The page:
Outcomes are firstly of academic relevance and accordingly have been and will continue to be disseminated and exploited through research papers on peer-reviewed journals. Two research papers have been completed. The first paper is based on the results of the econometric analysis and it is under the final review in the Ecological Economics journal. The second paper couples the econometric and CGE analysis to assess the value of agrobiodiversity. These results have been also disclosed to targeted audience and the general public through a variety of activities. Articles on newspapers and podcast, online seminars and webinar, Informative speeches to policy maker, international conferences. In addition the fellow has been awarded with the 2021 Bologna Award –The International Sustainability and Food Award.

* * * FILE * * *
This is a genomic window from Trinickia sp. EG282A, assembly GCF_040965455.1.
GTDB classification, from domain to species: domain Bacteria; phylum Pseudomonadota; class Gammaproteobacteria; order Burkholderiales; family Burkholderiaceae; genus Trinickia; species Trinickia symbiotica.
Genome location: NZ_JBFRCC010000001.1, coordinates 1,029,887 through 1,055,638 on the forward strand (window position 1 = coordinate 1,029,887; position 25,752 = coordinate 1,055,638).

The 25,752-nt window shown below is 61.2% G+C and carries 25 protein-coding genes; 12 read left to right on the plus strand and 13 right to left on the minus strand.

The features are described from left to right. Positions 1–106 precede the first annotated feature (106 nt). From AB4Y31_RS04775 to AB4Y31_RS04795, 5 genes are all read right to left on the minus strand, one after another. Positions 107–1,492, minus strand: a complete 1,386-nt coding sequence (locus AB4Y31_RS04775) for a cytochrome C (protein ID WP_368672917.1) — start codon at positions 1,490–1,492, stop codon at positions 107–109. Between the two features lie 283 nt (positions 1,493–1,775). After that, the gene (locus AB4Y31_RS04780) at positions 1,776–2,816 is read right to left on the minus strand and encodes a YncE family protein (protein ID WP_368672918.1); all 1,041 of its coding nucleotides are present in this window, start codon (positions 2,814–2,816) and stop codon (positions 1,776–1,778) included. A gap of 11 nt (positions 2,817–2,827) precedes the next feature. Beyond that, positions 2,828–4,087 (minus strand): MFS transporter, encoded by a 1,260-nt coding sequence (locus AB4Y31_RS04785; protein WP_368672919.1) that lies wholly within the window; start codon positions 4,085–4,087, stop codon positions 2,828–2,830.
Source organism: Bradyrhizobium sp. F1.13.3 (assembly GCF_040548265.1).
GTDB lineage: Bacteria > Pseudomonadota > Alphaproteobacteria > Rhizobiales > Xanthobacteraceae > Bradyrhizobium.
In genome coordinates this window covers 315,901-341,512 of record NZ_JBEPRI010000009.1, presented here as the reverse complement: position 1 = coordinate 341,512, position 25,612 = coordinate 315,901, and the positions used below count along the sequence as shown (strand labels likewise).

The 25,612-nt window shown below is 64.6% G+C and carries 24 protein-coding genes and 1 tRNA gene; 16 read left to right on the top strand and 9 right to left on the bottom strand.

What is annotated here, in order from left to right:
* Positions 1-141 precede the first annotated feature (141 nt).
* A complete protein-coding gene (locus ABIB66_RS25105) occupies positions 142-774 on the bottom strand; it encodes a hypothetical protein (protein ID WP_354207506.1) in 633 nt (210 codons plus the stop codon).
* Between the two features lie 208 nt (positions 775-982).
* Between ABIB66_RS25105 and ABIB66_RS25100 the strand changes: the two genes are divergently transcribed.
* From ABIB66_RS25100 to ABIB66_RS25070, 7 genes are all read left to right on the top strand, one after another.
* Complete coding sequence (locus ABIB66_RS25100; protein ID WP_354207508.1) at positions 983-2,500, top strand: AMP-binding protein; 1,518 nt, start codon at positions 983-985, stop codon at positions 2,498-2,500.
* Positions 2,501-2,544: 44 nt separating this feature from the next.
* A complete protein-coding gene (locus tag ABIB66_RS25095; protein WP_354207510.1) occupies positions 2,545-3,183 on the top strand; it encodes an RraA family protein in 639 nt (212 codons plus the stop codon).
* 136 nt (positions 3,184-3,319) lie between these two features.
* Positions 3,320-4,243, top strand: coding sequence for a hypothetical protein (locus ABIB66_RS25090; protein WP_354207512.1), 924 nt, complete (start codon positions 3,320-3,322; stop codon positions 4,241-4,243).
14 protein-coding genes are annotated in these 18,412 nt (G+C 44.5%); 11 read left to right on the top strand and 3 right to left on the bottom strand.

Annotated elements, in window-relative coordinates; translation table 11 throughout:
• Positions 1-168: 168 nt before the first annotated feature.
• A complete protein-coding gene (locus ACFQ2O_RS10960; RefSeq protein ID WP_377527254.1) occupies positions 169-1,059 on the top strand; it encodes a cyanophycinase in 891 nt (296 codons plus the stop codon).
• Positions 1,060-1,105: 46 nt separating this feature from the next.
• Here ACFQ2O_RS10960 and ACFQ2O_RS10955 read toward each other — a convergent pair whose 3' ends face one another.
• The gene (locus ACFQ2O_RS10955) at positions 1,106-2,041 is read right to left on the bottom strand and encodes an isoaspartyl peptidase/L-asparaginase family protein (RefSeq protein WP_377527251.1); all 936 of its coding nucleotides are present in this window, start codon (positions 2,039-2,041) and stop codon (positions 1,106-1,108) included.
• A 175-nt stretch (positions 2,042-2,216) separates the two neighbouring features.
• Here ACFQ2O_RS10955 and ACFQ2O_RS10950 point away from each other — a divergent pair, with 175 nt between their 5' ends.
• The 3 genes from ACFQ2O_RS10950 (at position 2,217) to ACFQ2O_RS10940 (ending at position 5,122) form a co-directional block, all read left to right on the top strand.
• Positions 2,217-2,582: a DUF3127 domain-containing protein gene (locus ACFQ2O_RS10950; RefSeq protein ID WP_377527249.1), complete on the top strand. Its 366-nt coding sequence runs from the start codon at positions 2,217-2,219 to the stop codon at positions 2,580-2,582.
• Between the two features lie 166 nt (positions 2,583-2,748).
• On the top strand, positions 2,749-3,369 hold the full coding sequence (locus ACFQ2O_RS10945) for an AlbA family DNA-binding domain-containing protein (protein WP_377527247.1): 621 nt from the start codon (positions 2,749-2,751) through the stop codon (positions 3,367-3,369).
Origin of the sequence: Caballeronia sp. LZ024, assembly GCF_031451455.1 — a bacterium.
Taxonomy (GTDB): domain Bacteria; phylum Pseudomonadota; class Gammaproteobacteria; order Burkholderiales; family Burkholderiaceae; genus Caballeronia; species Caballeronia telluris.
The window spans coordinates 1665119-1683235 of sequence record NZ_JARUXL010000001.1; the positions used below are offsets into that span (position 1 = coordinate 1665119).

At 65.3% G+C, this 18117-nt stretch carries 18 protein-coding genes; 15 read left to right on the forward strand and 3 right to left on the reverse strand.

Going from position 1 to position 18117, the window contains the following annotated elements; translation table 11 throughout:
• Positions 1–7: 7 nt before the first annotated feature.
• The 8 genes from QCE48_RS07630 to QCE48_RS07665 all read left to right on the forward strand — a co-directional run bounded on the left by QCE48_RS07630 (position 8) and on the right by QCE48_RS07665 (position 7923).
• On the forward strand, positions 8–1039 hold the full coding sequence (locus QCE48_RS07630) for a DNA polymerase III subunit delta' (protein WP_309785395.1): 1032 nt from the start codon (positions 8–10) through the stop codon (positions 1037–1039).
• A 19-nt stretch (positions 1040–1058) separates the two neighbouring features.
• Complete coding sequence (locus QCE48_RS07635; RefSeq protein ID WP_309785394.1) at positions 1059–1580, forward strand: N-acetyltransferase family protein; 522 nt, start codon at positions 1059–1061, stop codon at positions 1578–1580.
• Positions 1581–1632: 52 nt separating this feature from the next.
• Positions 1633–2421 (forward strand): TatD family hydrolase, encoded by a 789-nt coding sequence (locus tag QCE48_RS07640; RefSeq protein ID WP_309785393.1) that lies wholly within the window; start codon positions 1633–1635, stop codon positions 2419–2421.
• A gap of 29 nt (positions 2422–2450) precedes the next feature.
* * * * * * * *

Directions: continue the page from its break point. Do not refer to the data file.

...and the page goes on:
Although a wide literature analyses the impacts of climate change on agriculture, the link between biodiversity and the resilience of agricultural systems is still largely underexplored. The vast majority of economic studies on agrobiodiversity concentrates on the contribution of plot scale and within farm biodiversity to agricultural productivity or risk exposure and present evidence from a country at best. New research is thus required to encompass farmland values (a proxy of long run net revenues), to broaden the knowledge from a fine spatial scale to a larger spatial scale (from within-farm agrobiodiversity to landscape agrobiodiversity) and to widen geographical reach. The assessment of the contribution of agrobiodiversity to farmland value is the first step to evaluate policy increasing agrobiodiversity, however a thorough evaluation should include the whole economy. As far as we know no studies have assessed the macroeconomic impacts of agrobiodiversity conservation policy.
Overall the CRAS project goes beyond the state of the art and contributes to increase the knowledge of: